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7 TED Talks That Will Make You a Better Leader

Feb. 10, 2016

These help you cut through the noise to find the truly helpful advice

There’s a lot of conflicting advice out there about how to best lead a team.

“Fake it ’til you make it,” but “don’t be afraid to admit what you don’t know.” “Foster friendship on your team,” but “Don’t be too chummy with your reports.”

Every manager has their own style and every team its unique challenges, but there are universals that can guide you toward being a more effective leader, no matter your industry. Whether you’re a seasoned team leader or have just been promoted to your first management position, check out these seven inspiring TED Talks with advice for becoming the best boss you can be.

1. Drew Dudley: ‘Own your title’

Our society spends a lot of time idolizing people who achieve what very few can, making leadership feel like some far-off, earth-shattering thing that you’ll someday be worthy of. “Who am I to lead?” Who are you not to lead? Your first act as manager should be casting aside any signs of imposter syndrome. Leadership isn’t just about changing the world; it’s about the everyday influence you have on your company, your team and your individual coworkers. As Drew Dudley says, if you change one person’s understanding of what they’re capable of, you’ve changed the whole world. Sounds easy enough.

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2. Derek Sivers: ‘Find your first follower’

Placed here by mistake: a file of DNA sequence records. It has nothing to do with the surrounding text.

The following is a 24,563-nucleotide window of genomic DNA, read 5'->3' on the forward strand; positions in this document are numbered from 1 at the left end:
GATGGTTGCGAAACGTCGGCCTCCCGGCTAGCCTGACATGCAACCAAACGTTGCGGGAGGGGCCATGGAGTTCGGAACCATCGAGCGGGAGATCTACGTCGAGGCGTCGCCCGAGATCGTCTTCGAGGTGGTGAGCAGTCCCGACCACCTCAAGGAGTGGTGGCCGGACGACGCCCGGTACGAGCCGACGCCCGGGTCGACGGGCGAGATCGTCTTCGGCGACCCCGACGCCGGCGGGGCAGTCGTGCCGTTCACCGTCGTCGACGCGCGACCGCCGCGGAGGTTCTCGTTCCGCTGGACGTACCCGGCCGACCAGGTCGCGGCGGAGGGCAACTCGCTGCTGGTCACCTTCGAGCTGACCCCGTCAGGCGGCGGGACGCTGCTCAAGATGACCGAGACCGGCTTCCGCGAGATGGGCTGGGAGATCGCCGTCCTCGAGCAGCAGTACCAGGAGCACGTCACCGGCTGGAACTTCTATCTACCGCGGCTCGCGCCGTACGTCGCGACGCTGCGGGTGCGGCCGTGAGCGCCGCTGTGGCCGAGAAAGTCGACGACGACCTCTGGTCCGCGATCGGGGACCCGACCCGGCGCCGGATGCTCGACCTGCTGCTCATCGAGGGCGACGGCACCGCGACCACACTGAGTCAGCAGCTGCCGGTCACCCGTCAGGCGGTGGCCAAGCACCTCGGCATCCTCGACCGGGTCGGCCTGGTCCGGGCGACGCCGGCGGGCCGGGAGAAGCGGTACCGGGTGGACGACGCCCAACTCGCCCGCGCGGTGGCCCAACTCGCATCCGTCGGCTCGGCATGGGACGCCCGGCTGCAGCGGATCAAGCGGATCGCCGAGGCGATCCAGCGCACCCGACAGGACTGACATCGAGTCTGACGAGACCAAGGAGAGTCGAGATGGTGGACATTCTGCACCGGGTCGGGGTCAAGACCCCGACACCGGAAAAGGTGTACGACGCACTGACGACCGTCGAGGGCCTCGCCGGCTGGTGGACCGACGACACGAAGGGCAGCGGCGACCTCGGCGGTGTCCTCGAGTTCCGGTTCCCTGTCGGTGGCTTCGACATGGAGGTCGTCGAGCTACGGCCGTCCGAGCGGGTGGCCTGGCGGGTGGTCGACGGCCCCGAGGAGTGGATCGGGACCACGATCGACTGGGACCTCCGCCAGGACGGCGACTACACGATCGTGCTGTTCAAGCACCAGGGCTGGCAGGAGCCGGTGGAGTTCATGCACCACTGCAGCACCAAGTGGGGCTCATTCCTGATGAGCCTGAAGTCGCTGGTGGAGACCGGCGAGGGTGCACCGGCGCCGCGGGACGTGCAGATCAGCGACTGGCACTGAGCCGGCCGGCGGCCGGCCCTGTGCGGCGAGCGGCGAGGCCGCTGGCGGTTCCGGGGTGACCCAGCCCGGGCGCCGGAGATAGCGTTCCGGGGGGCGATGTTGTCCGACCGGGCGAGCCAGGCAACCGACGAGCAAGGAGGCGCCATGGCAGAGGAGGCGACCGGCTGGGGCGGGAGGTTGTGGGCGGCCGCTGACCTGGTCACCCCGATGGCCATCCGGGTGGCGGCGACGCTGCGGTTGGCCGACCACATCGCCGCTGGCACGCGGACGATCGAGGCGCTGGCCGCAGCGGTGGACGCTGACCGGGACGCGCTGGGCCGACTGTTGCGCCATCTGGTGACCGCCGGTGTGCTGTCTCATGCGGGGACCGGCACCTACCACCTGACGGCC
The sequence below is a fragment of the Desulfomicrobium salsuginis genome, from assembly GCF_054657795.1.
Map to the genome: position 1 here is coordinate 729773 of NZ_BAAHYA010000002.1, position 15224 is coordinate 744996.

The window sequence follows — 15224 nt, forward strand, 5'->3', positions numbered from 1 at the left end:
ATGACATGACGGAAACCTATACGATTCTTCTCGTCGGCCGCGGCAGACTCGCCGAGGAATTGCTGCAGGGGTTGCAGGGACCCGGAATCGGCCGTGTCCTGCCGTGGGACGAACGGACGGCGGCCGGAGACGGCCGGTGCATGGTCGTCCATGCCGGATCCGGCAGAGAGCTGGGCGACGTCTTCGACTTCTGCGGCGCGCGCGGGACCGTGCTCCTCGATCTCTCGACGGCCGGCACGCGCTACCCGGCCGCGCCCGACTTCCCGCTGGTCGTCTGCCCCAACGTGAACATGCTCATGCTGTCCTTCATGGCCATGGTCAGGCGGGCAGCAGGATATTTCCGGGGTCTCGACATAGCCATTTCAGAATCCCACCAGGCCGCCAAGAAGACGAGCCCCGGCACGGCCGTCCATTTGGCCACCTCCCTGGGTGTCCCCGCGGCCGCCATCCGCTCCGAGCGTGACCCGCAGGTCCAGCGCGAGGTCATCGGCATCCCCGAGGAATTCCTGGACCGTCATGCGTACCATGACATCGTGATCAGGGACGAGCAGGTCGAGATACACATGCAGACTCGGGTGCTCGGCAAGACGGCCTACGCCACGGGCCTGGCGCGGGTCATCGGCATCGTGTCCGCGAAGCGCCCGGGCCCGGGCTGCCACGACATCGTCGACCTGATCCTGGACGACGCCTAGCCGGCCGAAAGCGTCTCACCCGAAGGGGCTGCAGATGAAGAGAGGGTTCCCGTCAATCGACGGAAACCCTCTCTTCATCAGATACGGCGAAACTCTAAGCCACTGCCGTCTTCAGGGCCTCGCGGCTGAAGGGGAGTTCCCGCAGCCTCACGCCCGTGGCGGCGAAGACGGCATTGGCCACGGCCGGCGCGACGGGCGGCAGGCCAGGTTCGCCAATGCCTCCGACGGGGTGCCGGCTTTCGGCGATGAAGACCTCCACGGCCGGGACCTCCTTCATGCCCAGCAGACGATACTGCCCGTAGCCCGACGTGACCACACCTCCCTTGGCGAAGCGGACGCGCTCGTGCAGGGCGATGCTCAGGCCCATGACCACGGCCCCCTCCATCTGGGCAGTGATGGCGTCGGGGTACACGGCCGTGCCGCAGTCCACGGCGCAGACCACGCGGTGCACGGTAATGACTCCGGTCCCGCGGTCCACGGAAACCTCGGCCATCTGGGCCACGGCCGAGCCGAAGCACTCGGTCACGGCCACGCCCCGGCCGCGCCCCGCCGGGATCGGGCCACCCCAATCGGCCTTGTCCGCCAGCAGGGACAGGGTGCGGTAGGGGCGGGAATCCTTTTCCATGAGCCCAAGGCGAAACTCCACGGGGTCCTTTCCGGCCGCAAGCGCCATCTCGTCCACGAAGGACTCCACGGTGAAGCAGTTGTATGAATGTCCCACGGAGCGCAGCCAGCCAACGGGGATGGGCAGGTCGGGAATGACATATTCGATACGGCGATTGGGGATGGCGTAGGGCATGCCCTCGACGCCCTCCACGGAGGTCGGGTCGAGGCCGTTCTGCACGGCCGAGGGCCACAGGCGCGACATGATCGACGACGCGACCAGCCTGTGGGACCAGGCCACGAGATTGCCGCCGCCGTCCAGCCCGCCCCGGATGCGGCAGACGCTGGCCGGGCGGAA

Creating change is hard. But not as hard as you might think when you’re first confronted with it. This quick talk from Derek Sivers packs a real punch, and the lesson is this: “The first follower is what transforms the lone nut into a leader.” It only takes one person to support what you’re doing to bring along more followers, so long as you embrace them as equals and let them be partners in your plan. So when you decide your team’s mission, aim to find your first follower, embrace them as a partner in crime, and you’re on your way to making a movement.

3. Margaret Heffernan: ‘Don’t favor the all stars’

I know. You just became the manager, and here I am telling you to throw the hierarchy out the window. But hang tight because there’s science here. Margaret Heffernan cites evolutionary biology, which shows that extremely Darwinian environments full of only star players and top performers actually create such fierce competition that innovation and collaboration can’t happen. That’s not what you want for your team. To prevent your top performers from fighting each other to the death, adopt the mindset that everyone has value, no matter their rank. Encourage collaboration, give everyone a chance to speak and make sure that everyone knows that his or her perspective is valued.

Read more: Jenna Lyons’ Secrets to Impressing Your Boss

4. Matt Cutts: ‘Baby steps can be more effective than big leaps’

When you get a new role or a new job entirely, you’re coming in with fresh perspective. With fresh eyes, it’s natural to see opportunities for institutional change, new processes that can be implemented or things that might be lacking. But before you fire up your wrecking ball, follow Matt Cutts’ lead on this one: Small changes are more sustainable and more likely to stick than big, hairy, audacious goals—at least right out of the gate. Look for small opportunities to optimize and little ways to shift existing processes for the better, and the momentum of those wins can help power the changes needed for your larger vision.